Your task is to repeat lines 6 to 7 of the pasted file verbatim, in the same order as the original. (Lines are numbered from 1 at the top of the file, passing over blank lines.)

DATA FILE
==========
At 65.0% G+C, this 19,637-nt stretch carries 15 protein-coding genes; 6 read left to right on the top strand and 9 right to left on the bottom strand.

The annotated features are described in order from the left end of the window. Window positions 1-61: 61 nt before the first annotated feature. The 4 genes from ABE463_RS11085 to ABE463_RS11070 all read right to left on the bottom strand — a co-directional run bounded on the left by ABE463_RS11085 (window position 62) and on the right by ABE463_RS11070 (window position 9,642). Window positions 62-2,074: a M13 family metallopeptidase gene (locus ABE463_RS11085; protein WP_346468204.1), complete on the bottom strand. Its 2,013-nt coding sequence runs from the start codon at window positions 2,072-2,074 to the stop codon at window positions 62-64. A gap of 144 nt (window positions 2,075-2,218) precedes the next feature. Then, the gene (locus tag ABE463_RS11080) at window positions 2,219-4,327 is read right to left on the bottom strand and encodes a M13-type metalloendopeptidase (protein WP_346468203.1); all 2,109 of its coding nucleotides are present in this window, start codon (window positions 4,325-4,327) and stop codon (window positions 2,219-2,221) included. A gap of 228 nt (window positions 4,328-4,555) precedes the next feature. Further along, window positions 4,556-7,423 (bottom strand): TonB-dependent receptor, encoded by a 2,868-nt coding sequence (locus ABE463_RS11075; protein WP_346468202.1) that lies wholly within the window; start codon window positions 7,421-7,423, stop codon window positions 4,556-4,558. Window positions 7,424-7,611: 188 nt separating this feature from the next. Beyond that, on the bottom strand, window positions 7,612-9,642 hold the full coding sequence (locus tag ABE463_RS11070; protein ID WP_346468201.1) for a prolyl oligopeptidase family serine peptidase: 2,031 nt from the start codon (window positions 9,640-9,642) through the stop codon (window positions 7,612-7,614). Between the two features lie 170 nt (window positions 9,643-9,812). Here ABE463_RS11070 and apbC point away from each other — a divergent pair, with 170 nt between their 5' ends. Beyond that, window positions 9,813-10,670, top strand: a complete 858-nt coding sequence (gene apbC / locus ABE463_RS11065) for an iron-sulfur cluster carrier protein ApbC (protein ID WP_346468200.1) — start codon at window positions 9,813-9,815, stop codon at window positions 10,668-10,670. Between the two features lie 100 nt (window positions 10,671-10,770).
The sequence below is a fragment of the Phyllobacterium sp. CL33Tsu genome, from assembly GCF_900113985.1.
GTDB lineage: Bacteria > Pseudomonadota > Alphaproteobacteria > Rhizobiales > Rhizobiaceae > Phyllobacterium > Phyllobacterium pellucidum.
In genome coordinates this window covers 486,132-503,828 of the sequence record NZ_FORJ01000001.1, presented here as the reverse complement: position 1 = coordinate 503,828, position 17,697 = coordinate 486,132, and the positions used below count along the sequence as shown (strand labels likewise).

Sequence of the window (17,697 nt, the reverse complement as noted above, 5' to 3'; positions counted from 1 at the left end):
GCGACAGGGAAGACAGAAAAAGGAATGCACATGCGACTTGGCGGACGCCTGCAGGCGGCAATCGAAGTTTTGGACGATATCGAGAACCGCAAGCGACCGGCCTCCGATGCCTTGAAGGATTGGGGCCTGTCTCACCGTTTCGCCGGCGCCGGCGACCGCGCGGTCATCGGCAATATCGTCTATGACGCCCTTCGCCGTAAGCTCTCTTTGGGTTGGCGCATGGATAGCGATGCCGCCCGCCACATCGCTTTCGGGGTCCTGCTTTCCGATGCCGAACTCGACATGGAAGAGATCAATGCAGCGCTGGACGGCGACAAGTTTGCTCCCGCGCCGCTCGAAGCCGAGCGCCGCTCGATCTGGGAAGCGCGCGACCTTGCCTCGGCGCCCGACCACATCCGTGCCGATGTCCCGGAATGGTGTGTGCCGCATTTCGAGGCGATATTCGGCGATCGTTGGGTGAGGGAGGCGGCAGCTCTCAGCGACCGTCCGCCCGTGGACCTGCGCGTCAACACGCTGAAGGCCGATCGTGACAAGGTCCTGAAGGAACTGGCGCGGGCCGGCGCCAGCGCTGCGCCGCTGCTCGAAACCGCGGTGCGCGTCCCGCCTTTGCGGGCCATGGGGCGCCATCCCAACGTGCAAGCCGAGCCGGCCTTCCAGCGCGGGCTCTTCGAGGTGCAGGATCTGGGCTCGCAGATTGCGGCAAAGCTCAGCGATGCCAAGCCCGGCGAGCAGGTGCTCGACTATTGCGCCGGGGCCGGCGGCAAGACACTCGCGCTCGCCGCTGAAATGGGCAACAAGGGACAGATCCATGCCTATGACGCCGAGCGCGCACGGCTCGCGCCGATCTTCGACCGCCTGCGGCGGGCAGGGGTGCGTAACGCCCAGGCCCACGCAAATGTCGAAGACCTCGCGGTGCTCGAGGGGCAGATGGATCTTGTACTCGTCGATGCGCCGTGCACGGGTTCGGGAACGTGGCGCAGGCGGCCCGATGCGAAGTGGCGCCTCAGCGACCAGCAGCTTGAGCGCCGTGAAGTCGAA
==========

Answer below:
Sequence of the window (17,697 nt, the reverse complement as noted above, 5' to 3'; positions counted from 1 at the left end):
GCGACAGGGAAGACAGAAAAAGGAATGCACATGCGACTTGGCGGACGCCTGCAGGCGGCAATCGAAGTTTTGGACGATATCGAGAACCGCAAGCGACCGGCCTCCGATGCCTTGAAGGATTGGGGCCTGTCTCACCGTTTCGCCGGCGCCGGCGACCGCGCGGTCATCGGCAATATCGTCTATGACGCCCTTCGCCGTAAGCTCTCTTTGGGTTGGCGCATGGATAGCGATGCCGCCCGCCACATCGCTTTCGGGGTCCTGCTTTCCGATGCCGAACTCGACATGGAAGAGATCAATGCAGCGCTGGACGGCGACAAGTTTGCTCCCGCGCCGCTCGAAGCCGAGCGCCGCTCGATCTGGGAAGCGCGCGACCTTGCCTCGGCGCCCGACCACATCCGTGCCGATGTCCCGGAATGGTGTGTGCCGCATTTCGAGGCGATATTCGGCGATCGTTGGGTGAGGGAGGCGGCAGCTCTCAGCGACCGTCCGCCCGTGGACCTGCGCGTCAACACGCTGAAGGCCGATCGTGACAAGGTCCTGAAGGAACTGGCGCGGGCCGGCGCCAGCGCTGCGCCGCTGCTCGAAACCGCGGTGCGCGTCCCGCCTTTGCGGGCCATGGGGCGCCATCCCAACGTGCAAGCCGAGCCGGCCTTCCAGCGCGGGCTCTTCGAGGTGCAGGATCTGGGCTCGCAGATTGCGGCAAAGCTCAGCGATGCCAAGCCCGGCGAGCAGGTGCTCGACTATTGCGCCGGGGCCGGCGGCAAGACACTCGCGCTCGCCGCTGAAATGGGCAACAAGGGACAGATCCATGCCTATGACGCCGAGCGCGCACGGCTCGCGCCGATCTTCGACCGCCTGCGGCGGGCAGGGGTGCGTAACGCCCAGGCCCACGCAAATGTCGAAGACCTCGCGGTGCTCGAGGGGCAGATGGATCTTGTACTCGTCGATGCGCCGTGCACGGGTTCGGGAACGTGGCGCAGGCGGCCCGATGCGAAGTGGCGCCTCAGCGACCAGCAGCTTGAGCGCCGTGAAGTCGAA